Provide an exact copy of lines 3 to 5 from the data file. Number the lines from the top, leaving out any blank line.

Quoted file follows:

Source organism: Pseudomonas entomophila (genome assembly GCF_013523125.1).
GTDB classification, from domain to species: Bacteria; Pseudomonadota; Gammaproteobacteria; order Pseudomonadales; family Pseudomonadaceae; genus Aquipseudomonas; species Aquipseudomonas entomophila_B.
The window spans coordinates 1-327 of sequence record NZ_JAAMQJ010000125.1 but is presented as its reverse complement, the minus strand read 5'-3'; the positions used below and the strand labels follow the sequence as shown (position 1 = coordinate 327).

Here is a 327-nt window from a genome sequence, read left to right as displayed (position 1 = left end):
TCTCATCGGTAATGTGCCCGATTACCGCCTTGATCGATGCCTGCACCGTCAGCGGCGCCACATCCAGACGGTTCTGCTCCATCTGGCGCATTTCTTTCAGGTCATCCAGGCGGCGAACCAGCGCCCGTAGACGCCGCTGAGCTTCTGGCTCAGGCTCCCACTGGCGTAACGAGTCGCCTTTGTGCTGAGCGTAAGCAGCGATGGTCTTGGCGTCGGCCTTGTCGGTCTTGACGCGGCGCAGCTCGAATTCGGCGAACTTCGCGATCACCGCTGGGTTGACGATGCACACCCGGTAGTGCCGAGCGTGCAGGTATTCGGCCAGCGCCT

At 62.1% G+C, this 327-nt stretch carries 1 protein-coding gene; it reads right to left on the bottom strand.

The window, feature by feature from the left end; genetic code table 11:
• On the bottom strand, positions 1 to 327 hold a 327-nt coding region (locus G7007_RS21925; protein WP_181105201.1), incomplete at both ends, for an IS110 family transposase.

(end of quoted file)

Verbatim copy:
The window spans coordinates 1-327 of sequence record NZ_JAAMQJ010000125.1 but is presented as its reverse complement, the minus strand read 5'-3'; the positions used below and the strand labels follow the sequence as shown (position 1 = coordinate 327).

Here is a 327-nt window from a genome sequence, read left to right as displayed (position 1 = left end):
TCTCATCGGTAATGTGCCCGATTACCGCCTTGATCGATGCCTGCACCGTCAGCGGCGCCACATCCAGACGGTTCTGCTCCATCTGGCGCATTTCTTTCAGGTCATCCAGGCGGCGAACCAGCGCCCGTAGACGCCGCTGAGCTTCTGGCTCAGGCTCCCACTGGCGTAACGAGTCGCCTTTGTGCTGAGCGTAAGCAGCGATGGTCTTGGCGTCGGCCTTGTCGGTCTTGACGCGGCGCAGCTCGAATTCGGCGAACTTCGCGATCACCGCTGGGTTGACGATGCACACCCGGTAGTGCCGAGCGTGCAGGTATTCGGCCAGCGCCT